It is understandable that the creator of the fulsome Fevvers should not be drawn to the ‘wet and spineless’ heroines of the Seventies, ‘the zomboid creatures in Joan Didion’s novels, for example’. I have always found it curious that Didion, who in her essays is such an alert and diligent observer of the busy world, should construct her novels around such withdrawn, benumbed women, but I take it that these pieces of her working life do match, make a picture: the journalism saves her from what the characters in the novels are always in danger of becoming. Democracy doesn’t offer a different type of heroine, but it does address the question her heroines pose for Didion, and it permits her to wonder how much of a novelist she is.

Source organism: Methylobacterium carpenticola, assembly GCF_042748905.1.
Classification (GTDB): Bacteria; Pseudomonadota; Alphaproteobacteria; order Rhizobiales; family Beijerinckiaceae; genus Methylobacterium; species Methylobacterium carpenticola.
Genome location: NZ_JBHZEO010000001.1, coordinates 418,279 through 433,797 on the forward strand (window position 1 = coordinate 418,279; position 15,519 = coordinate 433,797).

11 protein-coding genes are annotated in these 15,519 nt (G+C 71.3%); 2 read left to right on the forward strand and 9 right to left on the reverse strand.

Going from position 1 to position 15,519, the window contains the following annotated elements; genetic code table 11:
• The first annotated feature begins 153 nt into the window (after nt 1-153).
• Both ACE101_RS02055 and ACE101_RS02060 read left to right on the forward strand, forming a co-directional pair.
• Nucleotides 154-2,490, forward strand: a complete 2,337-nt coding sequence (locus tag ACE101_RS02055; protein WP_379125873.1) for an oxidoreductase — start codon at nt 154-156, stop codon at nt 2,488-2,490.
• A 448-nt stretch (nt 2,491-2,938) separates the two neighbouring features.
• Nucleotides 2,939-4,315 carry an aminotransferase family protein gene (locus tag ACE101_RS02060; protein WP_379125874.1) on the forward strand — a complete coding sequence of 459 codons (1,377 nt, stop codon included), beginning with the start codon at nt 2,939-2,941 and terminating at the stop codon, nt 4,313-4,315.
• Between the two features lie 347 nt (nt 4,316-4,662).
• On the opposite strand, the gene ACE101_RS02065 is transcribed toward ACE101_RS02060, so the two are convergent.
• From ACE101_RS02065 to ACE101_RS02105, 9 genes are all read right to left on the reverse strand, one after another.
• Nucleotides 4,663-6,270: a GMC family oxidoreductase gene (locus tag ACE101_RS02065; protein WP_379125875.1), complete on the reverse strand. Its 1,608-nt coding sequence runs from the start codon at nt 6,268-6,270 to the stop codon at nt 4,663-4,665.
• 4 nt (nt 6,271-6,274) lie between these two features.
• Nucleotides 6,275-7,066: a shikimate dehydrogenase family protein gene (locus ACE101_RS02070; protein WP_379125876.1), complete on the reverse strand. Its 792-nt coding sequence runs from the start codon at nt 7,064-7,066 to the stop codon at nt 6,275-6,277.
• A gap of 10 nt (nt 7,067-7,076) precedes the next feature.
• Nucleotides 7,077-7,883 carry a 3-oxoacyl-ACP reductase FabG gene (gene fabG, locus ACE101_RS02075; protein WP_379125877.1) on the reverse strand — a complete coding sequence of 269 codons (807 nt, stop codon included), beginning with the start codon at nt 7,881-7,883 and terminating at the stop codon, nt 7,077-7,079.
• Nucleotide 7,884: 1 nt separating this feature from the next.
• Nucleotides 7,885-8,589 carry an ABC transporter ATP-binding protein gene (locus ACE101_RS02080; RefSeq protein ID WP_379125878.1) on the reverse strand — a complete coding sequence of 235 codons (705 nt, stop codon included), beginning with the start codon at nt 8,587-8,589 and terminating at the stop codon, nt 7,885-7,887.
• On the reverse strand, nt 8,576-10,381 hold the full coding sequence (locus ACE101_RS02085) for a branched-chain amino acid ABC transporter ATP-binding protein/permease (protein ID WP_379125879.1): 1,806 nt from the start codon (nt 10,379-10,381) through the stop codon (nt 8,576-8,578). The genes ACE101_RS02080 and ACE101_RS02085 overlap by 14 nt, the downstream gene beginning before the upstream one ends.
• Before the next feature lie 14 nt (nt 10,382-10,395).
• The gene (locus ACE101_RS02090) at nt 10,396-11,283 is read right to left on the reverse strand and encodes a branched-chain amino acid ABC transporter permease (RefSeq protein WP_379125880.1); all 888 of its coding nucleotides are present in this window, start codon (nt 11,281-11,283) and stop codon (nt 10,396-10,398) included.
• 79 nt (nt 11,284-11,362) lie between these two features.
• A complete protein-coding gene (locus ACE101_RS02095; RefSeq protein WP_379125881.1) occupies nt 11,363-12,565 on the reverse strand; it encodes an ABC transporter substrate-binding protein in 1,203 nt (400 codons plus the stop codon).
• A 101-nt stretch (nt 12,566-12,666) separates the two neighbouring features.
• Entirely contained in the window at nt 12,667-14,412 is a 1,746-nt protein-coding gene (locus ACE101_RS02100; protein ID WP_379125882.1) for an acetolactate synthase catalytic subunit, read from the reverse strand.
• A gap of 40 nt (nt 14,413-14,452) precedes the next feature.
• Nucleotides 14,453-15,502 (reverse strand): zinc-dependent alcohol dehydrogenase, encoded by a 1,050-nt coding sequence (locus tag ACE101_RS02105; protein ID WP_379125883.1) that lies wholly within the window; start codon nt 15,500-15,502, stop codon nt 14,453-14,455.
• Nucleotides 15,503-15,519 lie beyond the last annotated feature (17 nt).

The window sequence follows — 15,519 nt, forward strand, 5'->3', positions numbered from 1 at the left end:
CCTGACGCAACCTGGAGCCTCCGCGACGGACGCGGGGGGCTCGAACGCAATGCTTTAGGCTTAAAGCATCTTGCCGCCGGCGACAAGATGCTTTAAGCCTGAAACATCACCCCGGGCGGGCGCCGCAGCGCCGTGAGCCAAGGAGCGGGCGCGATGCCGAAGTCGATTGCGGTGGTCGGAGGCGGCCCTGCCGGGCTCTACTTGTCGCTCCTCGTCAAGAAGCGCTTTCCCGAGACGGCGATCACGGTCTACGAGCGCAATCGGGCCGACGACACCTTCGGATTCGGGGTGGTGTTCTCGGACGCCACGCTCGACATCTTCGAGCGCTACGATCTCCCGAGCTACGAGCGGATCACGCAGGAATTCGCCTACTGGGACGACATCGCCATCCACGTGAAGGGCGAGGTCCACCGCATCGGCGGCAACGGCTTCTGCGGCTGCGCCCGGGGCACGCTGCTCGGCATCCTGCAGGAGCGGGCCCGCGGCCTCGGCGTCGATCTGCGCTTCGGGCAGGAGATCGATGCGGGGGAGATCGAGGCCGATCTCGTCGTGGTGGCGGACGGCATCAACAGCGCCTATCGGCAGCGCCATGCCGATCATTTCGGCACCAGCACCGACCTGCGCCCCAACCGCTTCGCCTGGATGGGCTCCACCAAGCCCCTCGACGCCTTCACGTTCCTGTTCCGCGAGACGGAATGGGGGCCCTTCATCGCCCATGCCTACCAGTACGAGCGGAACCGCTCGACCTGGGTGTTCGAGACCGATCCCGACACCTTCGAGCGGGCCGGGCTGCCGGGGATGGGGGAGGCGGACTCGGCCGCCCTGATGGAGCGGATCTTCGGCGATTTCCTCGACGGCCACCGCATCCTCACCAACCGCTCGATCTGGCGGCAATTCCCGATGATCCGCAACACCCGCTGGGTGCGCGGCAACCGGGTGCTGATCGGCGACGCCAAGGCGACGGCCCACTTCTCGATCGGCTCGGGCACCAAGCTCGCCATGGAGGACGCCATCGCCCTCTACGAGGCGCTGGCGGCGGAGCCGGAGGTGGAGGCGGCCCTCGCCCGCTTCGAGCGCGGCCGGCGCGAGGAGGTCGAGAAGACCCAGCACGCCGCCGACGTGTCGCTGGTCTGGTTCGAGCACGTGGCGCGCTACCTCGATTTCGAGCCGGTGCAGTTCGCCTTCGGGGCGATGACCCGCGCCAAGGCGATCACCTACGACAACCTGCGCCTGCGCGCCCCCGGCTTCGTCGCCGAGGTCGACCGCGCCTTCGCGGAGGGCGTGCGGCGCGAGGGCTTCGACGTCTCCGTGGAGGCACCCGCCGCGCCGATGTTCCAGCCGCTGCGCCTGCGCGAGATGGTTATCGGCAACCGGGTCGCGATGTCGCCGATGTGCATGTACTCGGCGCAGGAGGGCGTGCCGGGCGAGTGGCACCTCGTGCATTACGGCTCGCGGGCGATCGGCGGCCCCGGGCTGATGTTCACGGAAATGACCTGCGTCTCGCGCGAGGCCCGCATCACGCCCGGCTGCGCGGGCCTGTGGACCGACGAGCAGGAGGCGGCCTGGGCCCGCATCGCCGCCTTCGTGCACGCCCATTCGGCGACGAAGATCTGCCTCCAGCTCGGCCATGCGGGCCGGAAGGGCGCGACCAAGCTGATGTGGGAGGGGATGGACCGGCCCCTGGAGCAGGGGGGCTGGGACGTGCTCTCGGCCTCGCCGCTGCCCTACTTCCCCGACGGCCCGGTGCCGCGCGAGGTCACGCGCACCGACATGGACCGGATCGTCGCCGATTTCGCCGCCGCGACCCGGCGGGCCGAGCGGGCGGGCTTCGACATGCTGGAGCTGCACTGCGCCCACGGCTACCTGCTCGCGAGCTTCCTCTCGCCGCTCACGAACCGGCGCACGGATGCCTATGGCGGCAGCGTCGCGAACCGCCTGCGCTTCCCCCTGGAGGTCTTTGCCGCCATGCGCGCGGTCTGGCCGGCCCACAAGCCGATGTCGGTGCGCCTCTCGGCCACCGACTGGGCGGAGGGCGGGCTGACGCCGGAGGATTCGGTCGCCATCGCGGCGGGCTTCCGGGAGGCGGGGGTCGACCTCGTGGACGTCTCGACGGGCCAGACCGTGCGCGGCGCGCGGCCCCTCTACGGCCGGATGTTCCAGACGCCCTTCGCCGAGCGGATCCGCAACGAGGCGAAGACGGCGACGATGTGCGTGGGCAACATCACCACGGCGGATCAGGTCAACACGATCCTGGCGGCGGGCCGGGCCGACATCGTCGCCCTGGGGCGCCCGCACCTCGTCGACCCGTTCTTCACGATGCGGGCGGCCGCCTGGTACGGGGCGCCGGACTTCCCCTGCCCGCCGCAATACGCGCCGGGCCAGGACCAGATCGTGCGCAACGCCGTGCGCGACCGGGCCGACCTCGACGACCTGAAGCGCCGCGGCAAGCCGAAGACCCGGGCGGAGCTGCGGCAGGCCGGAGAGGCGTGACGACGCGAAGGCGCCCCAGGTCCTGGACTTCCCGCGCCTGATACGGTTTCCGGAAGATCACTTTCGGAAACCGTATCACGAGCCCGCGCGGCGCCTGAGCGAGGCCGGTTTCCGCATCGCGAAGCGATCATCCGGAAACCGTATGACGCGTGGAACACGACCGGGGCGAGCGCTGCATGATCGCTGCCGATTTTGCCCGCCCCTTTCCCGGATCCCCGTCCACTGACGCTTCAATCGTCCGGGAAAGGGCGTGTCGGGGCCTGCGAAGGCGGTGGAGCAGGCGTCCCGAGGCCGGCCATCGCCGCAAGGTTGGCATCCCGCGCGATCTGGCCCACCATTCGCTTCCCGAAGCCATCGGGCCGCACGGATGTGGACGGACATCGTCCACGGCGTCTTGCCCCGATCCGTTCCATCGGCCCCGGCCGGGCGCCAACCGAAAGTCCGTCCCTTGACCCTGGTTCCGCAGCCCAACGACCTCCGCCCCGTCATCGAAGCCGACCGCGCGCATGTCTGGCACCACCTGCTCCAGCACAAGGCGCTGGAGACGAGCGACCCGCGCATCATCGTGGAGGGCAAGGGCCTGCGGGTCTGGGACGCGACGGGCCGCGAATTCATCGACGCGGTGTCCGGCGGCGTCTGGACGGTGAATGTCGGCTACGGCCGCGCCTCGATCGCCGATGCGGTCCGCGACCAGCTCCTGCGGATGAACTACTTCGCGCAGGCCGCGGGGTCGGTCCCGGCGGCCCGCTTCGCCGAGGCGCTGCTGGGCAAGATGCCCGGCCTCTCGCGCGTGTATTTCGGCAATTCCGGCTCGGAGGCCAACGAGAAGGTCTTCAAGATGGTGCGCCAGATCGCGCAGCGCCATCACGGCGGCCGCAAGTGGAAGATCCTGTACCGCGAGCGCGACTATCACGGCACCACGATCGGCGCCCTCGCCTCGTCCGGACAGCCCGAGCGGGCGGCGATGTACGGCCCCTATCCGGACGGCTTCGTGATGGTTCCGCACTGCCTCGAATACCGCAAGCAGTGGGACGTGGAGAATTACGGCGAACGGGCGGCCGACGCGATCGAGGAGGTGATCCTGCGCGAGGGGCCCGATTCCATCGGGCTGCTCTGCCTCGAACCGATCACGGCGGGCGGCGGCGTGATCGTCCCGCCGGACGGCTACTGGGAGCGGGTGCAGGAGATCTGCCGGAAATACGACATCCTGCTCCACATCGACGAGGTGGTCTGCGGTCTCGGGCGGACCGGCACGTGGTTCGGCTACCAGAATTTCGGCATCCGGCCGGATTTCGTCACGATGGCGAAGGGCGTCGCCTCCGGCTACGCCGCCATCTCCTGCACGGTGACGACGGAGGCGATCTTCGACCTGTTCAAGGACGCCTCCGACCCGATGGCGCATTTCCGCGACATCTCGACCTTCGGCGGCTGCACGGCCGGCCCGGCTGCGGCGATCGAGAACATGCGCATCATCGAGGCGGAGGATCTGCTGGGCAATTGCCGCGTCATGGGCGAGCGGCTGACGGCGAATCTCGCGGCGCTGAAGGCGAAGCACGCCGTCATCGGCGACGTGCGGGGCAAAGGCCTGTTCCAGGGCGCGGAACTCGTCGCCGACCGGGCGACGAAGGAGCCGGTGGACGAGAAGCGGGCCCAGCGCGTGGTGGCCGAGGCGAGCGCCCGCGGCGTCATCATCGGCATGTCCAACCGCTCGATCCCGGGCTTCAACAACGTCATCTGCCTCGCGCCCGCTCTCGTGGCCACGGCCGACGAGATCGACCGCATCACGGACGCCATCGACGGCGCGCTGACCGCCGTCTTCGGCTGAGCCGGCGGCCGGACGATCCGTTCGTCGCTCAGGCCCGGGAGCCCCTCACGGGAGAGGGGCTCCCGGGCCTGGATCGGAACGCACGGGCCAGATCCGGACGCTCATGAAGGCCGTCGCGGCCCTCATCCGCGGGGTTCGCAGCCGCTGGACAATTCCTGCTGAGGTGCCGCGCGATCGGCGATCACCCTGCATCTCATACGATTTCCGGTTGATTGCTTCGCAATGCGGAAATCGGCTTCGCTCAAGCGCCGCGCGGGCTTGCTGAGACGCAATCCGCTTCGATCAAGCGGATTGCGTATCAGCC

Inez Christian, the child of a rootless (later crazy) father and a flighty, vanishing mother, is brought up in Hawaii, that well-heeled American colony, marries Harry Victor, a promising young mainland politician, and has two children. She accompanies her husband through twenty years of half-truths and tackiness, the long climb up, the missed nomination, and then one day, when she can stand it no longer, she leaves him. Her son follows in his father’s treacly footsteps, her daughter is saved from heroin addiction only to take off, mindlessly, into the welter of the fall of Saigon. Inez herself is involved in certain violent incidents which provide the novel with its nicely held suspense, and Didion with the narrative difficulties she wants to look at. Asked by a reporter what she thinks the major cost of public life is, Inez replies: ‘Memory ... Something like shock treatment ... I mean you lose track.’ The reporter queries: ‘ “Lose track” of what exactly?’ ‘Of what happened ... Of what you said.’ ‘I see,’ the reporter says. ‘Yes. During the campaign.’ ‘Well, no,’ Inez says. ‘During your ... During your whole life ... You drop fuel. You jettison cargo. Eject the crew. You lose track.’ ‘I thought,’ the narrator remarks, ‘of Inez Victor’s capacity for passive detachment as an affectation born of boredom, the frivolous habit of an essentially idle mind.’ Later she sees it differently: ‘I thought of it as the essential mechanism for living a life in which the major cost is memory.’